It was a wall in the center of Grenoble. There were some tags and areas buffed from previous tags. I didn’t prep the wall at all of remove anything that was already there. I just added to it. No one participated in the making of the piece. I did do it in the middle of the day and spoke with many people about it’s meaning and their reaction to it. The conversations were worthwhile. Perhaps even more than the actually piece. For me that’s what a good piece does, it initiates a productive discourse.

5-Do you think it is important that the inhabitants of the place participate during the production of your work and that they become modifying artists of the urban space or do you prefer to carry out your projects alone without anyone seeing you?

I prefer not to be seen. However, this piece took hours and that was impossible. I prefer to work alone and I am not a huge fan of art created by committee.

6- According to you, what is the criteria that determines your Street Art work modifies the urban space and why is your work considered aesthetically well done?

Aesthetically, to me, it’s finished when nothing about it bothers me and also when I don’t have any ideas that will actually improve it. It’s always easy to make a piece “more” of something. More elaborate, more compositional elements, more figures. That doesn’t necessarily improve the piece. More doesn’t equal better.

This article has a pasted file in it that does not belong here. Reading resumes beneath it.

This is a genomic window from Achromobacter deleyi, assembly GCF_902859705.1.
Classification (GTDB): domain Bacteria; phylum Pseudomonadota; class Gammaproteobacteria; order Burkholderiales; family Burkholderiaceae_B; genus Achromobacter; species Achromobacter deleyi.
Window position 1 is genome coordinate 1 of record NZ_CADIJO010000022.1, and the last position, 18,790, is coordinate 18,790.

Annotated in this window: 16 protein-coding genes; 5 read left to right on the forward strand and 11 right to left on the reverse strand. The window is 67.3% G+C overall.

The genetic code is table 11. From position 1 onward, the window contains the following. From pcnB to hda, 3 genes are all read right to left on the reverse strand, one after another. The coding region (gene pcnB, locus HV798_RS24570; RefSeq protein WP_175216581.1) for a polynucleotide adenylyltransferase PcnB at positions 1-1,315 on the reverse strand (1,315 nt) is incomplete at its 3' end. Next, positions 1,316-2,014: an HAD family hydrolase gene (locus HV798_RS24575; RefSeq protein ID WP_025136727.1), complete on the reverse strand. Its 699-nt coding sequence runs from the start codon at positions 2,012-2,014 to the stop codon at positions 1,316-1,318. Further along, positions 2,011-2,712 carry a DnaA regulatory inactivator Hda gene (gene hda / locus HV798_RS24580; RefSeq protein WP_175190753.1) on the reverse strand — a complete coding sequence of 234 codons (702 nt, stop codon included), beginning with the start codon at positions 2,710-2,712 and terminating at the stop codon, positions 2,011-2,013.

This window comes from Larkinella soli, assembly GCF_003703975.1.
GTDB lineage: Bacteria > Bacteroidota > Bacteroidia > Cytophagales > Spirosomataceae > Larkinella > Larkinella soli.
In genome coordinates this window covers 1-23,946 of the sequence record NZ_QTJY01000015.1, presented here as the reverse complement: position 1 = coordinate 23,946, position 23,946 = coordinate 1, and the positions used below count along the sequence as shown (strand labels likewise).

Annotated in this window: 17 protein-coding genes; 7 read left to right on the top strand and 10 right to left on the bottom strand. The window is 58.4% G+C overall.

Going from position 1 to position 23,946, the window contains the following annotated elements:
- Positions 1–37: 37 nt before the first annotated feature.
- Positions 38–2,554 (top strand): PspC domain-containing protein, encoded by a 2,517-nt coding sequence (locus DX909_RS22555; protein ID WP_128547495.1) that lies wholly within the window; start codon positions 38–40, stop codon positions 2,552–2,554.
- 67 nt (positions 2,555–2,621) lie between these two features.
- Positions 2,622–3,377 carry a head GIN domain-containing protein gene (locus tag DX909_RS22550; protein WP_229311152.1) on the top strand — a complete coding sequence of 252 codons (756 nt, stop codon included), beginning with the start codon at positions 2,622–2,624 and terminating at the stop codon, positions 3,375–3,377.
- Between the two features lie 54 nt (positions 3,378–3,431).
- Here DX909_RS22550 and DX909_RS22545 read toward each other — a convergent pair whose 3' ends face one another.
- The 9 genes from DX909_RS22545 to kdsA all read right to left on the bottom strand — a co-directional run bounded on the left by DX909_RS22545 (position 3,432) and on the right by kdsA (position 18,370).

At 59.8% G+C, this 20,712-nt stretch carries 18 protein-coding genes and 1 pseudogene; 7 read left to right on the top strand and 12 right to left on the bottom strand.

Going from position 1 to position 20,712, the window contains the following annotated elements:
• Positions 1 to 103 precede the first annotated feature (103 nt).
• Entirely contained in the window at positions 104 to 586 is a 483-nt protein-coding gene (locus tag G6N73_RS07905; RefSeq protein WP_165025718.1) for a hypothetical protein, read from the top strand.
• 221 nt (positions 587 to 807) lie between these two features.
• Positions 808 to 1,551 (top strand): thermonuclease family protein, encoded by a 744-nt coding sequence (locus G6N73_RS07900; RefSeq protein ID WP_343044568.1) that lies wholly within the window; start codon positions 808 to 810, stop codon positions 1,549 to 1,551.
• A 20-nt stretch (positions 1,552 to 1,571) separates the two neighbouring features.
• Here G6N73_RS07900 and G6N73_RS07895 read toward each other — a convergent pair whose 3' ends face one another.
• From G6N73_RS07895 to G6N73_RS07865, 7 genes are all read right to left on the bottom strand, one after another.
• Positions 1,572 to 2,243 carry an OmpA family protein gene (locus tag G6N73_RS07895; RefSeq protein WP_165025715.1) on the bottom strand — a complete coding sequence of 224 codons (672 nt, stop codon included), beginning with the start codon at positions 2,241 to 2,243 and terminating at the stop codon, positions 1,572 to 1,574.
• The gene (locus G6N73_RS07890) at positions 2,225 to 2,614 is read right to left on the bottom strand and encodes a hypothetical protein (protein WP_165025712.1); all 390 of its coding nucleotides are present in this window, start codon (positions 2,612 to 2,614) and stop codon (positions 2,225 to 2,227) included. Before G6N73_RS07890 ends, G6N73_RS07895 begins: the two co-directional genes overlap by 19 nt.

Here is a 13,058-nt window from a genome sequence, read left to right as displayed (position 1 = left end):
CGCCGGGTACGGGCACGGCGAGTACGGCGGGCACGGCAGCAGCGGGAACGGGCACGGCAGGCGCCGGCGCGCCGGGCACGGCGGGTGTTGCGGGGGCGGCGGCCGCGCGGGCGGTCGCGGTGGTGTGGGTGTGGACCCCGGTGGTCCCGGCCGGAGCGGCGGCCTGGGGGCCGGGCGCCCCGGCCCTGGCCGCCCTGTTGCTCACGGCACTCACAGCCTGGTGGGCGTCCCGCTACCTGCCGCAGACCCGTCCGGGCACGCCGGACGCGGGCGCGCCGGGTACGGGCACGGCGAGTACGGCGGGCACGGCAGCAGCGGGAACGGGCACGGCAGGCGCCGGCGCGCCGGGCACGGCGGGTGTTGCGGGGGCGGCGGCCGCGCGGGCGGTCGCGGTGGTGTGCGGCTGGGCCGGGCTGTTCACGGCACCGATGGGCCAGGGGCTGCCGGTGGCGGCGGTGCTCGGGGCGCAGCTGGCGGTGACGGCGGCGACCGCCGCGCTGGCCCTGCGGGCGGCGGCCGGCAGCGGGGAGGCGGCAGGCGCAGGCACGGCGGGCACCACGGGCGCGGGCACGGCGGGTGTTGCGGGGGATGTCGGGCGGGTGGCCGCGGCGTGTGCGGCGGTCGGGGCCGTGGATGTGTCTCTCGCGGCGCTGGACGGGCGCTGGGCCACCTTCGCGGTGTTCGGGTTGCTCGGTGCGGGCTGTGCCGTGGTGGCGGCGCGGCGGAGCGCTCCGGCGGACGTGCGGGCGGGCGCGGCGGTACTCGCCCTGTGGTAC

7-What is the “historical future” of your work? Should we take care of it, preserve it and repaint it as if it were a museum’s piece of art? Or should it be allowed to age with the city itself?

It is a temporary part of urban life. It will change as does everything. A city that doesn’t change, is boring. No one wants to see the same art for a year or 2 years, it should change make room for the next voice, the next opinion. A city is a living organism.

8- How does your work add value to the urban space in which it is produced?

It’s just a part of that urban space. It is just one aspect of it. Perhaps there is music, business, food and bars, people socializing. This layering of dense experience is what makes urban life different from rural life. Whatever I produce is just a part of that mix.

9- What were the difficulties that you encountered during the completion of your work modifying the urban space?

One Crazy old man started yelling at me and tried to damage this while I was working on it. A small group of people who were watching began arguing with the man. The group said they were enjoying the piece and he should leave it. He was ranting about how awful it was. The people outnumbered him so he eventually just left cursing everyone.

10- Why is urban art important to modify the urban space? What sort of projects are you planning to do in the future ?

Urban art is merely a part of urban culture. All environments consist of a multitude of elements. This art is one of the elements.

Well, the future? I am writing this on April  6, 2020  we are in the midst of the coronavirus pandemic. The future has become a troubling word in these times. I plan to celebrate like a mother fucker when this is over and leave the United States as soon as possible. Beyond that, I haven’t made many plans. Stay Safe.

«Ceci n’est pas 1 acte» – Grenoble, France – Summer 2019 – Eddie Colla

        Interview conducted by Art Bill – journalist and owner of de Street Art In Action.